How fragmented is your market? Are there 3 big players sharing 90% market share or thousands of small players? You can refer to public market reports and your own understanding of the competitive landscape.
Here are a few questions you could ask yourself, among others:
- Who are your competitors?
- Are they local, regional, national, or global?
- Do they have mobile and/or desktop applications?
- Where do you position yourself vs. the competition?
- Is your solution a game changer other competitors don’t have (yet)? Do you have competitors with similar products/services?
Ideally, you would create a small table with, for each type of competitor (e.g. global diversified companies, small pure players, etc.) the main characteristics they share or not. For instance, do they all have a global presence? Do they have an on-premise or a SaaS solution?
Do they offer both a desktop and mobile app, or just a desktop? What is their relative price positioning (expensive vs. accessible)?
6. Business Model
This section is very important. Now that we have clearly identified the problem you are solving and the benefits of your solution, let’s have a closer look at your product.
This is where you clearly explain 2 key things:
- How does your product work?
- Explain what your product is and how it works. For instance, is it a desktop and/or a mobile SaaS application? Who is it for exactly (is this an FP&A application only for CFOs or a Slack-like collaboration tool for any type of user)?
7. Intellectual Property
This section is optional – only include it if you already have an MVP. If so, you have a strong argument for product-driven investors which will give a lot of credit to your tech.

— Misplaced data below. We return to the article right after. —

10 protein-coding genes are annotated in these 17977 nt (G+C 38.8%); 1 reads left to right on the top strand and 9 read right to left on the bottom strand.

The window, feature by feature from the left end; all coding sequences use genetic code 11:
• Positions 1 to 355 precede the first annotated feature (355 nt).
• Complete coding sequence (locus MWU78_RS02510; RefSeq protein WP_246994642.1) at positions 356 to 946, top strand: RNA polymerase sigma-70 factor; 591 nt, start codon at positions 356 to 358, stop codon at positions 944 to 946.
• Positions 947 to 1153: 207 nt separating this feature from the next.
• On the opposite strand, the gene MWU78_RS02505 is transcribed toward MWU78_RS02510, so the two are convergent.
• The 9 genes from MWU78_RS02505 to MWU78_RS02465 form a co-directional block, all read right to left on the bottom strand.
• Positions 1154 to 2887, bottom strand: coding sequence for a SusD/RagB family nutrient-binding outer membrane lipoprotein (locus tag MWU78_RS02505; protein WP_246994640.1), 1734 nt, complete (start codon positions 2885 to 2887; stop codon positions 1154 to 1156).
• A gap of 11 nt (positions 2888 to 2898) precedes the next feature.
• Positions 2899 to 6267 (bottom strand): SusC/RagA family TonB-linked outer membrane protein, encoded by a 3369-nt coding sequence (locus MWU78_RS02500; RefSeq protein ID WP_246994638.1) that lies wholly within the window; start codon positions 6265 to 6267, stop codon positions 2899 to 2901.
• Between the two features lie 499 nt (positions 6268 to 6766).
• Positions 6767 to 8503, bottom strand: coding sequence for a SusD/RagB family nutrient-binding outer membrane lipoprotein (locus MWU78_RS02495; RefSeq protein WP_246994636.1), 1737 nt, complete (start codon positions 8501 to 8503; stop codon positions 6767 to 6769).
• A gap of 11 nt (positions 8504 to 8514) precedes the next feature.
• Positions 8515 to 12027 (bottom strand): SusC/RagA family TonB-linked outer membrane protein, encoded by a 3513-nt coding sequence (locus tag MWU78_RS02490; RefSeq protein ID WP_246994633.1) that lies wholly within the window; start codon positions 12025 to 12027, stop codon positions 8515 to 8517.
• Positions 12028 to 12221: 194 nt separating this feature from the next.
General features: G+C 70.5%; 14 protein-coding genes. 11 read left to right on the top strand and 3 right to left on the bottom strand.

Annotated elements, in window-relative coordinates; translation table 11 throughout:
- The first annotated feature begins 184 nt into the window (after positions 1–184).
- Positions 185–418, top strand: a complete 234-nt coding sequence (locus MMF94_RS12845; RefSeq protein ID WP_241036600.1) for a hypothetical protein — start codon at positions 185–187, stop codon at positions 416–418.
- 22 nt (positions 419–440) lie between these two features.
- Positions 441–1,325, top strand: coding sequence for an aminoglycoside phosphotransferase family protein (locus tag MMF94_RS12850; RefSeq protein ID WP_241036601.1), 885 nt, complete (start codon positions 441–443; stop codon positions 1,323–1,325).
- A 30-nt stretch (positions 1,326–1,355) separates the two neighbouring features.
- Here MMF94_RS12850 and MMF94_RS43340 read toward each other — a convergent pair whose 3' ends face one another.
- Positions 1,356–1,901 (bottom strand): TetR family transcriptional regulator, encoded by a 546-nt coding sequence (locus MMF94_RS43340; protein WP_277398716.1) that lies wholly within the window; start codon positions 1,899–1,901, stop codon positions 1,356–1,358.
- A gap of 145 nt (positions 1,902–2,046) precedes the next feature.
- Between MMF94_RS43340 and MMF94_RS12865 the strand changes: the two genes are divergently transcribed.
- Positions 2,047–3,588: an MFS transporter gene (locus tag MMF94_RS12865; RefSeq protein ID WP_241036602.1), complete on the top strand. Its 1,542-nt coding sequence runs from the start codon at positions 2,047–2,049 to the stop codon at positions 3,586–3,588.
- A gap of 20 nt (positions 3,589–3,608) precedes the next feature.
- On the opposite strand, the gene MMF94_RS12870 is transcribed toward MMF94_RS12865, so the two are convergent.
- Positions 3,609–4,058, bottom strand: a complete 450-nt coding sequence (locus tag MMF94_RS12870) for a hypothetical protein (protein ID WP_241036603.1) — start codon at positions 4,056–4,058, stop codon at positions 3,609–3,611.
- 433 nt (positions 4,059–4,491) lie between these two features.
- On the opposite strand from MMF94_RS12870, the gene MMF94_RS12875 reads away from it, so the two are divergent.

Be careful not to go into too many specifics though: investors aren’t always engineers by training. Do not put things like the programming language you have chosen (e.g. React, Python) or the database provider (PostgreSQL, MongoDB).
8. Marketing Strategy
This section explains how you acquire customers.
Are you selling a SaaS solution to B2B customers? Or is this a B2C product? This will determine whether you have an inbound or outbound acquisition strategy or both.
Inbound acquisition: Fully digital acquisition. It can be either paid (paid ads e.g. Google Ads) or organic (content, SEO). Essentially, you convert customers from leads who land on your landing page. This strategy is most common for B2C SaaS businesses
Outbound acquisition: You acquire customers thanks to your sales team who contact potential customers via phone, email, or in-person sales efforts. This strategy is very common for B2B SaaS businesses.
Once you have clearly explained your acquisition strategy and what tools you are using (e.g. Google Ads for paid search, Instagram and/or newsletter for content), ideally you can show, among others:
- Your average Customer Acquisition Cost (only if you have early traction)
- The number of salespeople you have today
- How many customers do your salespeople close per month on average
- Your monthly paid ads budget
- The number of followers you have on social media
- Your newsletter count
- Google Analytics dashboard